In the ideal planning scenario, policymakers would have a number of future variables pinned down with certainty.  Individual climate models for Nicaragua tell completely different stories. But a common thread emerges when you look at the models together, one that can provide clear guidance for best practice at different altitudes. As temperatures rise, only higher-altitude zones will be suitable for the crop. In many places, the crop will simply run out of mountain to climb.

The “no-regrets” adaptation option for most of the land where Arabica coffee is grown is clear – it is time to switch to a different crop. At lower altitudes, cocoa is a crop with a similar cash value to coffee but better suited to the new growing conditions. At higher altitudes that are becoming newly suitable for coffee, the environmental impacts of the crop are considered too harmful. In between the two altitude ranges, farmers will have to adjust their agricultural practices as the climate changes, for example by introducing shade-grown varieties.

Patterns amid uncertainty

In these examples, countries have made progress on climate-resilient agriculture by focusing on what is known rather than what remains unclear. Computer models can be used to estimate climate impacts on a range of timescales. Models can predict areas of crop failure in West Africa a few months ahead of the harvest, for example. On longer timescales, models show that northeast China’s wheat-growing regions will need more heat-tolerant crops within a few decades. This kind of knowledge helps us select adaptation strategies with confidence despite many remaining uncertainties about the future.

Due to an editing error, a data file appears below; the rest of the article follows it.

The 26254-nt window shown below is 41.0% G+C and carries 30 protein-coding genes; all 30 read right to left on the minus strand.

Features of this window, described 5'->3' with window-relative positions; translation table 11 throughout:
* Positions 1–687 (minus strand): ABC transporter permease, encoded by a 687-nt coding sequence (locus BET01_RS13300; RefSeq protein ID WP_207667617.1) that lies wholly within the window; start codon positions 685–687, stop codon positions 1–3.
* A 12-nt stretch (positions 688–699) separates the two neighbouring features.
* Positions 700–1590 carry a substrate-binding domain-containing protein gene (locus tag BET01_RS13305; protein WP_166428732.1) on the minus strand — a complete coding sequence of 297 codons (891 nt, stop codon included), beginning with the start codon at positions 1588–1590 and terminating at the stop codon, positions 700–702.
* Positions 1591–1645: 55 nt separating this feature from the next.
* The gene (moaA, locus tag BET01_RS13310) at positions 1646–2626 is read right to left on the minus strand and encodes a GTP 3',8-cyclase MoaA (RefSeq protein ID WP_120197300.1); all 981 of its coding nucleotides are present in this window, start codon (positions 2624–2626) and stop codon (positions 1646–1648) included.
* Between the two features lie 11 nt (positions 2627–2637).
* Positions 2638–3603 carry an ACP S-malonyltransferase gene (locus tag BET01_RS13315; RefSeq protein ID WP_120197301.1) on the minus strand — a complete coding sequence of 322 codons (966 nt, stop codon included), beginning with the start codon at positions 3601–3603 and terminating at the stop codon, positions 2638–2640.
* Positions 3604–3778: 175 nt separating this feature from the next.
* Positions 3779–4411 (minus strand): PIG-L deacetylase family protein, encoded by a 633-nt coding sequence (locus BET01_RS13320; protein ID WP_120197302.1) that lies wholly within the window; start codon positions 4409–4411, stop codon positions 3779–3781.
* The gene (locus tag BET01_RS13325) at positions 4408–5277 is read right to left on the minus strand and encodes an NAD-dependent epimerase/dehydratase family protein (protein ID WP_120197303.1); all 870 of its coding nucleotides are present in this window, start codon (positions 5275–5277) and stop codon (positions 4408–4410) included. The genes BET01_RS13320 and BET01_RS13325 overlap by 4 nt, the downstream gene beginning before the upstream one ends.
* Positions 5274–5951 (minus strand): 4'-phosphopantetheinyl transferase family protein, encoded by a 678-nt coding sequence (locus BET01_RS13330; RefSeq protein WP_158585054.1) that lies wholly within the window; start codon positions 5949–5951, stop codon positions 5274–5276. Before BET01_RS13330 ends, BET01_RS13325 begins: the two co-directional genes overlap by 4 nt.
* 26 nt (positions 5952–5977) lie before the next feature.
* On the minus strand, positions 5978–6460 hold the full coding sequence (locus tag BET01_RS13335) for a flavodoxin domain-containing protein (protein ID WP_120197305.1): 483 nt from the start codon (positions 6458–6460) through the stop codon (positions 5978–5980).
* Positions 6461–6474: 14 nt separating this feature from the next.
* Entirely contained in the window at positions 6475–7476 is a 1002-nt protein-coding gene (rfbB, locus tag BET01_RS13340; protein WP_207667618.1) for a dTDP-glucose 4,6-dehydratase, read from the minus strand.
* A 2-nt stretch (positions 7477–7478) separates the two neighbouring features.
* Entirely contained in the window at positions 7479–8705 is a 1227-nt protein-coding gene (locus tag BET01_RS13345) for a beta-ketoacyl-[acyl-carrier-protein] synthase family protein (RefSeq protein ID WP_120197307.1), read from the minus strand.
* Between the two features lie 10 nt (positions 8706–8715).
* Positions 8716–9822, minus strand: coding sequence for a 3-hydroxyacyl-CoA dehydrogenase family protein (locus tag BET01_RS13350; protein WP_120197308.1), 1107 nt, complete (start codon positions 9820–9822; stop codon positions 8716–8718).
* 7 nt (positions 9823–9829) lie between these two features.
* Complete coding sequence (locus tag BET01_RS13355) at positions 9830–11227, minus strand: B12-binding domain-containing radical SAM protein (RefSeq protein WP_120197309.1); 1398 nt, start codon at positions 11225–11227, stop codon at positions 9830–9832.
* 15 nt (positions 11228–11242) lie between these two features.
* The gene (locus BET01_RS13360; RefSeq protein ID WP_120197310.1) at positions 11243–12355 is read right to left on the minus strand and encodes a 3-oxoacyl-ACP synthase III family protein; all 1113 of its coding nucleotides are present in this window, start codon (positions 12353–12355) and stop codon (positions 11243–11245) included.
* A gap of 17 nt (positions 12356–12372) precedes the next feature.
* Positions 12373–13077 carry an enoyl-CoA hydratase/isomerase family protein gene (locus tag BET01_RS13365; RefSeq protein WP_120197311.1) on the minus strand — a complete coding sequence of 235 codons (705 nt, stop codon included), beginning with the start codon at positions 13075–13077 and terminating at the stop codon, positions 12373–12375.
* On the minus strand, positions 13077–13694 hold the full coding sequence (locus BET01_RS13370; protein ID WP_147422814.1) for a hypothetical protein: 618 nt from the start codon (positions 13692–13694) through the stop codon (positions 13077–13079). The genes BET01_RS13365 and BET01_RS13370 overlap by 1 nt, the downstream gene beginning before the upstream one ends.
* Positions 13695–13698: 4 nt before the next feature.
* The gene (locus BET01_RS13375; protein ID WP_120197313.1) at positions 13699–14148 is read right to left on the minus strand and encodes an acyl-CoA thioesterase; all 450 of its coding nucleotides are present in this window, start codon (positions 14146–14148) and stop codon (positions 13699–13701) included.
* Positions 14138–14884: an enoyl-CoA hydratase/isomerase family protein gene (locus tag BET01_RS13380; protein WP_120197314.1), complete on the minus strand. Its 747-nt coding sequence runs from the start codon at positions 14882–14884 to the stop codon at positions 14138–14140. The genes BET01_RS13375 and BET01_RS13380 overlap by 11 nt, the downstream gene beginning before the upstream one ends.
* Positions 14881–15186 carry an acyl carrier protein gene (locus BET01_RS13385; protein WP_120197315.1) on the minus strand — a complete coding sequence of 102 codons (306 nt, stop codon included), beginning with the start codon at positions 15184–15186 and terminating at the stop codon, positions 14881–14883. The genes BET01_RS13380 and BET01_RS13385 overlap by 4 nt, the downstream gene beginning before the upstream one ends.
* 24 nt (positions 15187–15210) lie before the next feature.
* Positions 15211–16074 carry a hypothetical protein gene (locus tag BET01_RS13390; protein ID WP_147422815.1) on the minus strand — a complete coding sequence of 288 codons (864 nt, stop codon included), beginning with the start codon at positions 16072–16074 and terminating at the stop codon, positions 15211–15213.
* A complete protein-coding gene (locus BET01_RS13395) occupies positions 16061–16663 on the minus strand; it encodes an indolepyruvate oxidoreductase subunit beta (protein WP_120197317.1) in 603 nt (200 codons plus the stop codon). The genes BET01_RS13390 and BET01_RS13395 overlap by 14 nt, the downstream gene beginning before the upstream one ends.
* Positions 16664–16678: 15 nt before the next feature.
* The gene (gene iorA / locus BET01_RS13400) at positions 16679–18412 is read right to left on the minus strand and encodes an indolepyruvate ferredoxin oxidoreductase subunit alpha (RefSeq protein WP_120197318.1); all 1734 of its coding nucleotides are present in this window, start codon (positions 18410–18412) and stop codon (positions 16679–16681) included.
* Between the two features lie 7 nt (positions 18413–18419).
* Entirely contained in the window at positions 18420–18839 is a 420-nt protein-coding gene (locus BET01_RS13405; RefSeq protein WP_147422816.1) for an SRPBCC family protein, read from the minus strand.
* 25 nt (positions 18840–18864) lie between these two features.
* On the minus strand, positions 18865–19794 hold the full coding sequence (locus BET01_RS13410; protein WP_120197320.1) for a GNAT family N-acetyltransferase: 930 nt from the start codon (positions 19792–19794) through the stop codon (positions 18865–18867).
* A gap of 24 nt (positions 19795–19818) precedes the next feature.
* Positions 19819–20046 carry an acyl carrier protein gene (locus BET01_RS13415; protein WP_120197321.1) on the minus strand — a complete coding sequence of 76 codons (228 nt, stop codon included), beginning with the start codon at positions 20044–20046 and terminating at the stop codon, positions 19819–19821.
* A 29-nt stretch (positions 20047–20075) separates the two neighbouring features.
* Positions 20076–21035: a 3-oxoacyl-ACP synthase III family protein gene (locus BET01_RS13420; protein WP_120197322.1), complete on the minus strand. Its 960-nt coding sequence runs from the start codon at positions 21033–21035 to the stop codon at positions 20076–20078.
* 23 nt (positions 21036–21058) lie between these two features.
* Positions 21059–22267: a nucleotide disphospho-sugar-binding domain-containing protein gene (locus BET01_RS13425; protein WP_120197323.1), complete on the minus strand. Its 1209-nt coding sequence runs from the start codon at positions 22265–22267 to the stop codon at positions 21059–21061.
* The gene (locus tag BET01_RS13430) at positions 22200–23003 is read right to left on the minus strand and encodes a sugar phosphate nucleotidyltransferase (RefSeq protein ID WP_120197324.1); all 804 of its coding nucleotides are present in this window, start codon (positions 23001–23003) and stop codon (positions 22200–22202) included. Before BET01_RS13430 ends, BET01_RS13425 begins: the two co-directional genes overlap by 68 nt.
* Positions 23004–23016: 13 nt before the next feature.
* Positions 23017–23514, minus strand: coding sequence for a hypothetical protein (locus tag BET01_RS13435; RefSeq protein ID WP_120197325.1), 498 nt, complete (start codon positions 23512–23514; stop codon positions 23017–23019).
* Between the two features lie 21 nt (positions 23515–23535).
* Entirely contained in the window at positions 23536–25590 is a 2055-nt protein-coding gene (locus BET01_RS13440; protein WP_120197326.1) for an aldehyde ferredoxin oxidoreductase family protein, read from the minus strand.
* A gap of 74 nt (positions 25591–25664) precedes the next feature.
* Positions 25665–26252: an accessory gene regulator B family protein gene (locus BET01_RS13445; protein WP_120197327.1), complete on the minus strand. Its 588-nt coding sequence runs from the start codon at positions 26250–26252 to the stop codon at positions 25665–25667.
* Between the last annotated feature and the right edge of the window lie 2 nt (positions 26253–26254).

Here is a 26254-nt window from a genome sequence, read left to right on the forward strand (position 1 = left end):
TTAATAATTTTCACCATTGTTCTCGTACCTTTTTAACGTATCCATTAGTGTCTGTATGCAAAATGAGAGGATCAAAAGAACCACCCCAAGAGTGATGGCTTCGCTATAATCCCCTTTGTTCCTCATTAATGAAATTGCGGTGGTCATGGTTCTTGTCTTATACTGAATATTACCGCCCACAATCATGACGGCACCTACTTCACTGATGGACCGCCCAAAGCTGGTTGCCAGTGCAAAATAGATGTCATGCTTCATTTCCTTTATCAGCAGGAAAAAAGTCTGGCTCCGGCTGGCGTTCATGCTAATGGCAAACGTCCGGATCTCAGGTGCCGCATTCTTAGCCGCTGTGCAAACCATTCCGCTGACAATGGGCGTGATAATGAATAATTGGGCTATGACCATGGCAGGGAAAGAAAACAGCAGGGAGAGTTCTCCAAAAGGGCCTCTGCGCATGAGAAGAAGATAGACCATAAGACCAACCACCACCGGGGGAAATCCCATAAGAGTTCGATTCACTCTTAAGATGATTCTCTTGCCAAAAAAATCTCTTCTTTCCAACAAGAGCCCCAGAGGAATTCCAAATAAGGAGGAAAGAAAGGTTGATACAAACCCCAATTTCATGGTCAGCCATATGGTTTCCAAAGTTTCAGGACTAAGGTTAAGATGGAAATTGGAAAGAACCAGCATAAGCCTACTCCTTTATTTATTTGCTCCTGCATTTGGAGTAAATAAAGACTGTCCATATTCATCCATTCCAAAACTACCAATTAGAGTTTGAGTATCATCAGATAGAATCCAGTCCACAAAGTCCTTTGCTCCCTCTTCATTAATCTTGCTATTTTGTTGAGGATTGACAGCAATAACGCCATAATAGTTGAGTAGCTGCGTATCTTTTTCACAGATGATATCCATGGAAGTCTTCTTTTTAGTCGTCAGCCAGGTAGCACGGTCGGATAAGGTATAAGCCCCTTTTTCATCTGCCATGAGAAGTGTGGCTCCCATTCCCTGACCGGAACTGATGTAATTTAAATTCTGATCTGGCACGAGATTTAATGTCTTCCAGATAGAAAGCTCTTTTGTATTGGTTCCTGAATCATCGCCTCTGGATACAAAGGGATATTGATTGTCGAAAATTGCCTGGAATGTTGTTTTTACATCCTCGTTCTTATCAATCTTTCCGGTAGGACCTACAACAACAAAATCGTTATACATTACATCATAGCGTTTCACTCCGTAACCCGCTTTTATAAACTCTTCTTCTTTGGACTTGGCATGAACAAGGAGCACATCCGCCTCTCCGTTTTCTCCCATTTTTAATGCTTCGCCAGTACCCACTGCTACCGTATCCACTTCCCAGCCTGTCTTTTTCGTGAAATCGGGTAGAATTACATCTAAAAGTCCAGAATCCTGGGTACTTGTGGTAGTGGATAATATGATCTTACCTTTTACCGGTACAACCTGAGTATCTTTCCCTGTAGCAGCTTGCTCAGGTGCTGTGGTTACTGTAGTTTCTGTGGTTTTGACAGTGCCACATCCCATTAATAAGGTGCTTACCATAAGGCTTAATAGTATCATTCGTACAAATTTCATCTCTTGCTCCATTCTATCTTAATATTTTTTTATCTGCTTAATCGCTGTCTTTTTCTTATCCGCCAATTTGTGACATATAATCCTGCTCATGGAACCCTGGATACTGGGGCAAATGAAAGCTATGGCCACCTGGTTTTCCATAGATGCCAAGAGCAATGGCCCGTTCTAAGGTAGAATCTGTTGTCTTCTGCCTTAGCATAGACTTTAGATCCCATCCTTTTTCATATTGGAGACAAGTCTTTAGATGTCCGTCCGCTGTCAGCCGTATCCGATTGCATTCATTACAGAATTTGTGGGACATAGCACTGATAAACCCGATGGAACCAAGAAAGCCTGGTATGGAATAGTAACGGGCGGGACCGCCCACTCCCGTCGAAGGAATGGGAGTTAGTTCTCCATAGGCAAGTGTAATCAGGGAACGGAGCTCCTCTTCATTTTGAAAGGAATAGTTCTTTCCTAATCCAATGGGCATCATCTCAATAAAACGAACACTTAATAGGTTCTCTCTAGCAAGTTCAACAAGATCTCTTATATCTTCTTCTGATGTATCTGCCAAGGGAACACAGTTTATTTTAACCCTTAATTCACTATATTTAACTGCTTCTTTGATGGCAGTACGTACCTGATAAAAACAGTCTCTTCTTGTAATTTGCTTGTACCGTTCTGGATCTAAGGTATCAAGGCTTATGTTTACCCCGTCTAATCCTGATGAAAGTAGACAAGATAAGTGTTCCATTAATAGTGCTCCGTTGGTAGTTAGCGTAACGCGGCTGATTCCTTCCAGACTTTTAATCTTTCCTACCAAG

It is not just heat stress that is important. Low-lying coastal rice-growing regions should prepare for more saline conditions fed by a rise in sea level. Areas plagued by drought should sustainably tap their groundwater rather than deplete it. In parts of Texas, Oklahoma and Kansas, for example, maize farmers could switch to sorghum and other less water-intensive crops where groundwater depletion has made irrigation more difficult.

Scientists are learning to communicate climate predictions and uncertainties in ways that are more useful to planners and policymakers. It is more helpful to say when a particular change is likely to happen – “starting sometime between 2020 and 2040, there won’t be enough rain here to grow vegetables without irrigation” – than to give a string of probabilities linked to distant futures. All of society – especially farmers – needs to know when specific changes are needed.

As the amount of greenhouse gases in our atmosphere continues to increase, the effects of climate change on agriculture will become increasingly visible. It is urgent to adjust or even transform agriculture even if our knowledge is incomplete. The science of adaptation has matured enough for us to make robust adaptation plans based on what we do know. It is time to embrace and deploy this science and start figuring out how we will feed ourselves in the future.

Sonja Vermeulen and Andy Challinor are lead authors of Addressing Uncertainty in Adaptation Planning for Agriculture, a study published online at (the Proceeding of the National Academy of Sciences of the United States). 

Dr Vermeulen is the Head of Research for the CGIAR Research Program on Climate Change, Agriculture and Food Security (CCAFS).

Dr Challinor is a professor at the Institute for Climate and Atmosphere Science, School of Earth and Environment at the University of Leeds, and co-leads research on climate adaptation in CCAFS.